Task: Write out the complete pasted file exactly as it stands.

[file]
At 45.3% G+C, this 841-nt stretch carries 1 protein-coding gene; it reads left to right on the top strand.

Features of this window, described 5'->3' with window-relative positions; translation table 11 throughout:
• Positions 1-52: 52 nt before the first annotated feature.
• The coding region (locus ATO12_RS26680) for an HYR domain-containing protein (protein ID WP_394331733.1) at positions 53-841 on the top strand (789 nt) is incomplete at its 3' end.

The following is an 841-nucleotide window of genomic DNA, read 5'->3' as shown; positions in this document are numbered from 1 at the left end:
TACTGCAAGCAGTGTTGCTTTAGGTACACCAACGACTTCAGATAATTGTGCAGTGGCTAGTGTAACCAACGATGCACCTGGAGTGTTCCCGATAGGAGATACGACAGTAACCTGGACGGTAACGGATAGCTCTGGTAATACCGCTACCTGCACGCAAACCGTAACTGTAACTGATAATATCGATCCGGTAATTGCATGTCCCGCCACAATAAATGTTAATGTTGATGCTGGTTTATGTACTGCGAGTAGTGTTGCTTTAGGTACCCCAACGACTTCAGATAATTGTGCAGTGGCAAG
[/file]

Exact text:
At 45.3% G+C, this 841-nt stretch carries 1 protein-coding gene; it reads left to right on the top strand.

Features of this window, described 5'->3' with window-relative positions; translation table 11 throughout:
• Positions 1-52: 52 nt before the first annotated feature.
• The coding region (locus ATO12_RS26680) for an HYR domain-containing protein (protein ID WP_394331733.1) at positions 53-841 on the top strand (789 nt) is incomplete at its 3' end.

The following is an 841-nucleotide window of genomic DNA, read 5'->3' as shown; positions in this document are numbered from 1 at the left end:
TACTGCAAGCAGTGTTGCTTTAGGTACACCAACGACTTCAGATAATTGTGCAGTGGCTAGTGTAACCAACGATGCACCTGGAGTGTTCCCGATAGGAGATACGACAGTAACCTGGACGGTAACGGATAGCTCTGGTAATACCGCTACCTGCACGCAAACCGTAACTGTAACTGATAATATCGATCCGGTAATTGCATGTCCCGCCACAATAAATGTTAATGTTGATGCTGGTTTATGTACTGCGAGTAGTGTTGCTTTAGGTACCCCAACGACTTCAGATAATTGTGCAGTGGCAAG